Abstract

This paper presents a study of visitors to the Big Sur region of California during summer 2001. An onsite survey was administered to visitors to USDA Forest Service day-use areas and at developed campgrounds. Place attachment, observations relating to fires and fire management, and perceived recreational constraints owing to wildland fire and fire management are examined. The results indicate that place dependence and place identity influence some perceived constraints and observations of fire conditions. A discussion of the findings is provided, emphasizing the importance of managers’ understanding of visitors’ perceptions relating to fire and fire management.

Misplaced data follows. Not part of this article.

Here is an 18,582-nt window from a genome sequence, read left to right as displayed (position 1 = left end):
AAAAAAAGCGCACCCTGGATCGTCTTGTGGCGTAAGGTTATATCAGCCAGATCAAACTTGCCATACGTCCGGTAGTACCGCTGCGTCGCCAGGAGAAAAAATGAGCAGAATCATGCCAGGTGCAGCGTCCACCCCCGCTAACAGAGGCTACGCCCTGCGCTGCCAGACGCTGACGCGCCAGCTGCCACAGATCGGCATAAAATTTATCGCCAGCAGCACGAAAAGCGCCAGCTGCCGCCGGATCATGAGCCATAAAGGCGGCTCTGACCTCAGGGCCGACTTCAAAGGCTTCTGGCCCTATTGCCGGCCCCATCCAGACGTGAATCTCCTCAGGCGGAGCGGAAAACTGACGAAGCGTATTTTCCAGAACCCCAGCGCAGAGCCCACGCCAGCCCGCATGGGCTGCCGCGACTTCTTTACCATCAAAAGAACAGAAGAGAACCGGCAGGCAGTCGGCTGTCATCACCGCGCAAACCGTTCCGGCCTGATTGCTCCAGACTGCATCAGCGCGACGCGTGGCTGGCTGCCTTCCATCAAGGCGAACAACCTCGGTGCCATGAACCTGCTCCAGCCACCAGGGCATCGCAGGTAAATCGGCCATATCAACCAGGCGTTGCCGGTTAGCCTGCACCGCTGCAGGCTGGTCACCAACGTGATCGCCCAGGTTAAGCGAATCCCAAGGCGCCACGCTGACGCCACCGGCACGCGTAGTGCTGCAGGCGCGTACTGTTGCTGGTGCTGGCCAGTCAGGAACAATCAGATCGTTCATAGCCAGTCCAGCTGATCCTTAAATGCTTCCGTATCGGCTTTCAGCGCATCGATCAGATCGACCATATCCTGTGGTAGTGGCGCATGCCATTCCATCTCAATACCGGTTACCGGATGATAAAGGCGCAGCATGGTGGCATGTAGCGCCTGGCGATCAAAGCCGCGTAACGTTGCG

Disciplines

Environmental Sciences | Natural Resources Management and Policy

Publisher statement

Published by US Forest Service.

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URL: http://digitalcommons.calpoly.edu/nrm_fac/2